Very much alive, Petty pleases with old favorites, new tunes
By Emily Russin
The Seattle Times — Monday, November 11, 2002
Tom Petty and the Heartbreakers | With Jackson Browne | Saturday night at the Tacoma Dome.
Although many Web sites insist that Tom Petty is dead, the 52-year-old singer looked and sounded very much alive at the Tacoma Dome on Saturday night.
The 2001 Music Hall of Fame inductee with the butter-blond tresses unleashed the soulful nasal twang that’s stood the test of time over more than a dozen albums. Playing to a howling, Bic-wielding crowd that remained on its feet for 2½ hours and for more than 20 songs, Petty and his band spanned more than three decades.
Petty and the Heartbreakers released their latest album, “The Last DJ,” in October, the first group effort since the middling success of “Echo” in 1999.
The night began with the title track from “DJ,” a controversial song that could be read as an indictment of the music industry but, as the singer himself explained, is really about the scourge of corporate America through a particular lens.
“We’re really proud to say we’re here on this tour with no corporate sponsors whatsoever,” Petty said midshow to supportive cheers. “Corporate America takes everything away, but they can’t take away your right to say, ‘I won’t do that,’ and they can’t take away your right to dream.”
The set also featured familiar hits like “Refugee” from 1979’s “Damn the Torpedoes;” “The Waiting” and “Woman in Love” from 1981’s “Hard Promises” and a smattering of songs from his successful solo album “Full Moon Fever” (1989), including “Free Fallin’,” “Yer So Bad,” and “I Won’t Back Down.”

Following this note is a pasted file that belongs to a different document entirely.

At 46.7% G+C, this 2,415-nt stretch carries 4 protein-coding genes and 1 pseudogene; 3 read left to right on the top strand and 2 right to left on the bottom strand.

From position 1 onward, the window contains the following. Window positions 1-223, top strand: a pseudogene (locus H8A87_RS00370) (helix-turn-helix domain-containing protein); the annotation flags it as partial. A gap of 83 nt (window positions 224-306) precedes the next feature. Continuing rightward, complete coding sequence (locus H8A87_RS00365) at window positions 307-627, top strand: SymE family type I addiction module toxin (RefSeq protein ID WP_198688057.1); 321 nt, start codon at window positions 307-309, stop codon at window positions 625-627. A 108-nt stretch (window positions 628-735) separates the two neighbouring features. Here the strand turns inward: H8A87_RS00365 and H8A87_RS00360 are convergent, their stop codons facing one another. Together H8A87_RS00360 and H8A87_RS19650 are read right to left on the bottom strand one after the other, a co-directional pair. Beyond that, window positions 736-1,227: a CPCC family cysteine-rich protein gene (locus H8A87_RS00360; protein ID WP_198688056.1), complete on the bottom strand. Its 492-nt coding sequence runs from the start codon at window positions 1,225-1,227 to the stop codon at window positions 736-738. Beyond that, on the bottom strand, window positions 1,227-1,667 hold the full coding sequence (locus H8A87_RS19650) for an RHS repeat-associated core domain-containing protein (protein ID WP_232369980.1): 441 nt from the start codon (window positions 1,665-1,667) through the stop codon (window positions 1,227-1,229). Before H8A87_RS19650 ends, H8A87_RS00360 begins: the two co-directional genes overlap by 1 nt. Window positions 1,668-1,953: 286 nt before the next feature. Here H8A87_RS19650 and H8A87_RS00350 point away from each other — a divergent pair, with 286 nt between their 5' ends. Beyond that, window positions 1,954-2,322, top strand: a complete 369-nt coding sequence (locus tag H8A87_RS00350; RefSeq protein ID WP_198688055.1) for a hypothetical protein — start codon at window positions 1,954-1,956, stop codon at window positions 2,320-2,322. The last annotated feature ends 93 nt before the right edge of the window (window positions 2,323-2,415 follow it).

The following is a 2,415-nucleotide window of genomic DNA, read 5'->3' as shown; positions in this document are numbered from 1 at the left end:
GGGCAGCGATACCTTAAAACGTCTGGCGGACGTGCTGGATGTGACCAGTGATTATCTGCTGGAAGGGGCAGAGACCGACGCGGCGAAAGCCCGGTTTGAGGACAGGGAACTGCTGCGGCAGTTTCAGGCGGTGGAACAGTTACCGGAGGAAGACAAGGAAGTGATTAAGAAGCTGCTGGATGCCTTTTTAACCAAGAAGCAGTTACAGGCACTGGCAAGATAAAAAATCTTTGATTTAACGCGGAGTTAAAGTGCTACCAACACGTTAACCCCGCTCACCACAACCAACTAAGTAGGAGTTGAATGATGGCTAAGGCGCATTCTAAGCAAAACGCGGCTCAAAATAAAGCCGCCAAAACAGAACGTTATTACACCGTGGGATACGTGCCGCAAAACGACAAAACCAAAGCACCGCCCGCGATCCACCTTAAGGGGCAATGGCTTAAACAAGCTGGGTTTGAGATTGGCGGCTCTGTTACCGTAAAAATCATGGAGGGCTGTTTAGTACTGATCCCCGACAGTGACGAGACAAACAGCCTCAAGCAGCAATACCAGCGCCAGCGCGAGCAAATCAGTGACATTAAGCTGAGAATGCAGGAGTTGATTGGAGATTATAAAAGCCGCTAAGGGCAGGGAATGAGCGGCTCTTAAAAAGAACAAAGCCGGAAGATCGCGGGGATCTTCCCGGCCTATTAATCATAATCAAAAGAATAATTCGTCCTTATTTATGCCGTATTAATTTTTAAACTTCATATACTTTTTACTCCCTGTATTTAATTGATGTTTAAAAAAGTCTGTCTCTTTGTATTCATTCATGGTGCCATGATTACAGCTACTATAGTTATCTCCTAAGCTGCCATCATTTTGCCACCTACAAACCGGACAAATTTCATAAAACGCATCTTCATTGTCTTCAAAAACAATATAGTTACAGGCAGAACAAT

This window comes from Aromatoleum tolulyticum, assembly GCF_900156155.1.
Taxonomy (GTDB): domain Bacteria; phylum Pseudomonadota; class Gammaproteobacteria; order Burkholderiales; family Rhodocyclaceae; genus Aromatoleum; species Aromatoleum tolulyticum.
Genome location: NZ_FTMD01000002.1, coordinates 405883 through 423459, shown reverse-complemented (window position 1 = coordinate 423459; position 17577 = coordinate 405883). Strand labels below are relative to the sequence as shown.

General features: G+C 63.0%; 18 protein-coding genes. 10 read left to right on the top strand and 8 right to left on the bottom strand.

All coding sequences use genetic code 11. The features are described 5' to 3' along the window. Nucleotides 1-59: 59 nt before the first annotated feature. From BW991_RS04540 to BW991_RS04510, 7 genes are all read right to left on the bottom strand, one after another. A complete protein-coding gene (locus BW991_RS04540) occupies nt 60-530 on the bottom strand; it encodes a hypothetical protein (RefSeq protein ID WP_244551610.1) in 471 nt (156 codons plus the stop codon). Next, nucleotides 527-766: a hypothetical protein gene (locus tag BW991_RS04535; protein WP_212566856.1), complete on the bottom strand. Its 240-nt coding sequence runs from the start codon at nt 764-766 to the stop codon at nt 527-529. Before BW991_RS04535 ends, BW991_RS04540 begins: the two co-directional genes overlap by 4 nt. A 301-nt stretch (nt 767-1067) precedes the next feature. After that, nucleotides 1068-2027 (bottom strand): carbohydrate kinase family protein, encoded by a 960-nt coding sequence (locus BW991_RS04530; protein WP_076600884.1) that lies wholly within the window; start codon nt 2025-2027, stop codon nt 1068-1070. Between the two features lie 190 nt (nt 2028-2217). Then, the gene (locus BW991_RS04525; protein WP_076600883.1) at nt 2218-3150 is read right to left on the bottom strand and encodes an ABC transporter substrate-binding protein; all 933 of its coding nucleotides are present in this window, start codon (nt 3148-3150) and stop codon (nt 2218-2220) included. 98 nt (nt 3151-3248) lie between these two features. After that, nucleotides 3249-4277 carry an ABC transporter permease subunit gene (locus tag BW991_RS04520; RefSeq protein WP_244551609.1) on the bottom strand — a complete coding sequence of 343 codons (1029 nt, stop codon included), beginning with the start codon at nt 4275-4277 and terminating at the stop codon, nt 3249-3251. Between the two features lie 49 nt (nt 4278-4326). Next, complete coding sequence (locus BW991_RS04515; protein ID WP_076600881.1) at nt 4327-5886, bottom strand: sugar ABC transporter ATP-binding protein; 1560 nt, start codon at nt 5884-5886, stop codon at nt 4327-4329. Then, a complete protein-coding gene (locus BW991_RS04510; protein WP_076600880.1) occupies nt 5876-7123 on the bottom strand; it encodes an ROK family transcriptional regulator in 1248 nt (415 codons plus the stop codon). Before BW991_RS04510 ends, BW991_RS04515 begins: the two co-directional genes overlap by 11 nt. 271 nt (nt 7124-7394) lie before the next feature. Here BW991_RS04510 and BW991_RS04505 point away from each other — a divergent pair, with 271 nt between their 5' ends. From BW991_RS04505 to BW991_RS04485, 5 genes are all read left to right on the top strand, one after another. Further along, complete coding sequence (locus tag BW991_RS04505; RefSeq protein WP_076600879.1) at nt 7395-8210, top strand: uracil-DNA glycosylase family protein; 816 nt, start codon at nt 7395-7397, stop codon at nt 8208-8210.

The encores ranged from a guitar-driven Chuck Berry cover to, appropriately, 1993’s “Mary Jane’s Last Dance” and a resulting jam session that no one wanted to end. The bleachers rumbled from stomping feet until the lights finally went out.
That Petty’s newest work blends seamlessly with his older hits is a testament to his longtime band’s musicianship and his own consistent rock ‘n’ roll sound, which takes a few cues from Southern-fried country and a few more from folk and even garage rock.
With a voice reminiscent of Bob Dylan or Neil Young, depending on the song, Petty’s strength is his straightforward presence.
He’s just a guy with great hair, a guitar and a timeless sound. And, at 52, he sure makes a solid case for aging gracefully in a business that hungers for fresh, young superstars.
Opening for Petty was Jackson Browne, the laid-back California icon whose sensitive-guy songwriting drove such familiar tunes as “On the Boulevard” and “Running on Empty” to the top of the charts in the late 1970s. His 13th album, “The Naked Ride Home,” came out this year.